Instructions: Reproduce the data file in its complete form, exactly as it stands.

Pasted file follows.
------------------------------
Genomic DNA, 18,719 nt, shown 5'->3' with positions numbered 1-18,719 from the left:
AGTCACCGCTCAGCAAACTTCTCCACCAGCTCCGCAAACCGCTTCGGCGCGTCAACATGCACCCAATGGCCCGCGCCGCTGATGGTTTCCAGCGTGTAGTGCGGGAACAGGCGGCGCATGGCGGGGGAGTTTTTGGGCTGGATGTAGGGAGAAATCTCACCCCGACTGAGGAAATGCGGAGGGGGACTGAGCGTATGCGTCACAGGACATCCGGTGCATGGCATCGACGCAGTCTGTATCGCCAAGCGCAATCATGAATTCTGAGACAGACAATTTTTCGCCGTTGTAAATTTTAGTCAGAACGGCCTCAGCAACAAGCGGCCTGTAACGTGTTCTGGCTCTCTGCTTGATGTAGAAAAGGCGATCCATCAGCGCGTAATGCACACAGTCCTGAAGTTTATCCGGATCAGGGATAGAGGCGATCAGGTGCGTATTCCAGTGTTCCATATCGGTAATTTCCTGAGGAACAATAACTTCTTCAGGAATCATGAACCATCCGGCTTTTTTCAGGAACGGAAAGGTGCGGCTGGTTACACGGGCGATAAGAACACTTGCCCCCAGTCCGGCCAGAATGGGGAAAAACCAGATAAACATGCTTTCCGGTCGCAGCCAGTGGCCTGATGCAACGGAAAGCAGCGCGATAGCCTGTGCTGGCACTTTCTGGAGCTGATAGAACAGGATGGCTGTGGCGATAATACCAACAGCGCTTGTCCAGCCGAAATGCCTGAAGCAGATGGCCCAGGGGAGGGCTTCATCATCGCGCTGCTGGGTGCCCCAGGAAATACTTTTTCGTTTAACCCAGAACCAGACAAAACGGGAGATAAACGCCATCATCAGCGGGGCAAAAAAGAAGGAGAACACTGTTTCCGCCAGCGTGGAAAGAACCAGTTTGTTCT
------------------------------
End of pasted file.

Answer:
Genomic DNA, 18,719 nt, shown 5'->3' with positions numbered 1-18,719 from the left:
AGTCACCGCTCAGCAAACTTCTCCACCAGCTCCGCAAACCGCTTCGGCGCGTCAACATGCACCCAATGGCCCGCGCCGCTGATGGTTTCCAGCGTGTAGTGCGGGAACAGGCGGCGCATGGCGGGGGAGTTTTTGGGCTGGATGTAGGGAGAAATCTCACCCCGACTGAGGAAATGCGGAGGGGGACTGAGCGTATGCGTCACAGGACATCCGGTGCATGGCATCGACGCAGTCTGTATCGCCAAGCGCAATCATGAATTCTGAGACAGACAATTTTTCGCCGTTGTAAATTTTAGTCAGAACGGCCTCAGCAACAAGCGGCCTGTAACGTGTTCTGGCTCTCTGCTTGATGTAGAAAAGGCGATCCATCAGCGCGTAATGCACACAGTCCTGAAGTTTATCCGGATCAGGGATAGAGGCGATCAGGTGCGTATTCCAGTGTTCCATATCGGTAATTTCCTGAGGAACAATAACTTCTTCAGGAATCATGAACCATCCGGCTTTTTTCAGGAACGGAAAGGTGCGGCTGGTTACACGGGCGATAAGAACACTTGCCCCCAGTCCGGCCAGAATGGGGAAAAACCAGATAAACATGCTTTCCGGTCGCAGCCAGTGGCCTGATGCAACGGAAAGCAGCGCGATAGCCTGTGCTGGCACTTTCTGGAGCTGATAGAACAGGATGGCTGTGGCGATAATACCAACAGCGCTTGTCCAGCCGAAATGCCTGAAGCAGATGGCCCAGGGGAGGGCTTCATCATCGCGCTGCTGGGTGCCCCAGGAAATACTTTTTCGTTTAACCCAGAACCAGACAAAACGGGAGATAAACGCCATCATCAGCGGGGCAAAAAAGAAGGAGAACACTGTTTCCGCCAGCGTGGAAAGAACCAGTTTGTTCT